The New York Police Department should be commended for keeping 106 pounds of psychoactively inert hemp off the streets, where it might have fallen into the hands of unsuspecting weed smokers simply wanting to get high. Even though the hemp had been tested and certified to contain less than the legal limit of THC and had been legally FedExed with the proper documentation by a licensed hemp grower to New York, the NTPD couldn't resist the thought of a big drug bust to brag about, so they set up a trap and arrested the recipient.
After the arrest, the police officers set up an forced perspective photo that made the 106 pounds of innocuous plant material look like it was a major haul.
From the NYPD 75th Precinct FaceBook account: "Great job by Day Tour Sector E yesterday. Working with FedEx and other local law enforcement, they were able to confiscate 106 Lbs. of marijuana, and arrest the individual associated with the intended delivery."
The man who was arrested in the bust replied in the comments: "These officers tossed out all the legal documents that was in each box. They were emailed by the farm that is registered by the dept of agriculture food and market. They have no clue about the new laws and if that was the case then every corner store and deli should be locked up too. They messed up bad this time."
[via Reason] Read the rest
The New York Post reports: "An NYPD cop went on a wild dirt-bike ride in Harlem on Sunday afternoon — and injured himself when he tumbled off the bike and slammed into the road, video of the crash shows.
The cop popped a wheelie, and then sped off into traffic on the bike on Lenox Avenue and 135th Street at about 6 p.m., according to the video and police."
Image: Twitter Read the rest
Hey, you know Ahmad Khan Rahami, right? Yeah mate, google that mug. He's our man, tell us if you spot him.
The real text message, sent to New Yorkers using an emergency response system, was a little less casual: "WANTED: Ahmad Khan Rahami, 28-yr-old male. See media for pic. Call 9–1–1 if seen." But it's annoyed critics of sloppy policing and convinced some area Muslims that it's not a good day to be out on the streets.
The wireless emergency alert system is for Amber Alerts, alerts from the President, and imminent threats to public safety. It's a bad idea to use such a rudimentary, text-only, in-your-face alert system to directly deputize 13m people in the search of a man with a common Arab name.
It provides no useful contextual information, warns of no imminent danger. It essentially deputizes the five boroughs and encourages people to treat anyone who looks like he might be named “Ahmad Khan Rahami” with suspicion. In a country where people are routinely harassed and assaulted for just appearing to be Muslim, this is remarkably ill-advised.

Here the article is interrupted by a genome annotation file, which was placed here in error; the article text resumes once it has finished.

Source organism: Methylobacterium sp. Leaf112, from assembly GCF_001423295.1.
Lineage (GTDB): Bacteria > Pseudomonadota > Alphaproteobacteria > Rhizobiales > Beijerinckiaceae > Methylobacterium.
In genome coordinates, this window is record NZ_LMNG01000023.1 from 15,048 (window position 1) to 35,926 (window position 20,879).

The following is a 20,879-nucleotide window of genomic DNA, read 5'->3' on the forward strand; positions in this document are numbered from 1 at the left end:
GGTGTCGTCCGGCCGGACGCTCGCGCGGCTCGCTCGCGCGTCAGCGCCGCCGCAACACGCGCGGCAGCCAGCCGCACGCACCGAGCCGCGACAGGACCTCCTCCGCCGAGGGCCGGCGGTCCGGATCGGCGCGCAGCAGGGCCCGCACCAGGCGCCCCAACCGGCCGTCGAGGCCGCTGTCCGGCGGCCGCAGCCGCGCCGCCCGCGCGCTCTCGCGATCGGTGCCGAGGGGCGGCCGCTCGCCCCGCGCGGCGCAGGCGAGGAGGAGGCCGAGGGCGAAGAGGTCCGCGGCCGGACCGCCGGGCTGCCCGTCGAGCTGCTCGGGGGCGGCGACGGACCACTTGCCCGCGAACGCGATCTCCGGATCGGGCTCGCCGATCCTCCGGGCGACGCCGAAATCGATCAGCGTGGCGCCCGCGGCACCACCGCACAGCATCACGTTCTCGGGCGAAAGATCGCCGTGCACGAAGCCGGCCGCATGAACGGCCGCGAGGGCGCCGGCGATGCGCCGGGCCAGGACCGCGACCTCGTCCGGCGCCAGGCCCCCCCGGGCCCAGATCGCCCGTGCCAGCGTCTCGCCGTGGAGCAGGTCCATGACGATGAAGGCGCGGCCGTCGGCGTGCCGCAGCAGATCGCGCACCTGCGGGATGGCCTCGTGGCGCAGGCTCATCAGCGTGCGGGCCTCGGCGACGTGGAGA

It's a good example of how something's intended strengths—emergency management systems, terror legislation, and so forth—are exposed as weaknesses when the authorities abuse them in the hope of a quick collaring or easier prosecutions. They should know that whatever their intentions, the result of this foolish message would be a "Muslim hunt" more suited to a subreddit than the streets of New York City. Read the rest
Denise Balkisoon, who did a great job covering the Byron Sonne trial writes, "If you're not tired of G20 hacker/accused bomber Byron Sonne yet, the details of his pre-trial are now no longer under publication ban. I'm doing two posts on Open File with details, this is the first. Includes the police statement as to why they lied about his jaywalking to get his ID: 'If he didn't do anything wrong, why wouldn't he give me his name?,' said officer Euane Simon. 'An ordinary person would not be that defensive.'
Sonne, of course, was Toronto's "G20 hacker," a security expert whose life was destroyed by Toronto cops and the Canadian prosecutor when he pointed out the stupidity of the $1.2B G20 security theater.
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Witness: Officer Irvin Albrecht, forensic identification officer
Albrecht presented videos and photos from the search of Sonne’s then-home at 58 Elderwood Drive. He noted, among other things, “computer hacker convention passes” on lanyards. He also noted a “suspected homemade detonator,” a device that figured highly in Sonne’s two denials of bail.
“How was that identified as such?” asked Peter Copeland, another of Sonne’s lawyers.
Albrecht said that he identified the “detonator” during his initial walk through the scene with a Sergeant Gibson. He also “came across similar looking items” in his later reading.
Later, Gavin Edison of the Centre for Forensic Sciences identified the “suspected homemade detonator” as a thermocouple, otherwise known as a fancy thermometer.
Witness: Corporal Richard Plume, RCMP
Searched Sonne’s parents cottage in Midland. He turned the compressed air “potato cannons” that earned Sonne a dangerous weapons charge over to the Guns and Gangs task force.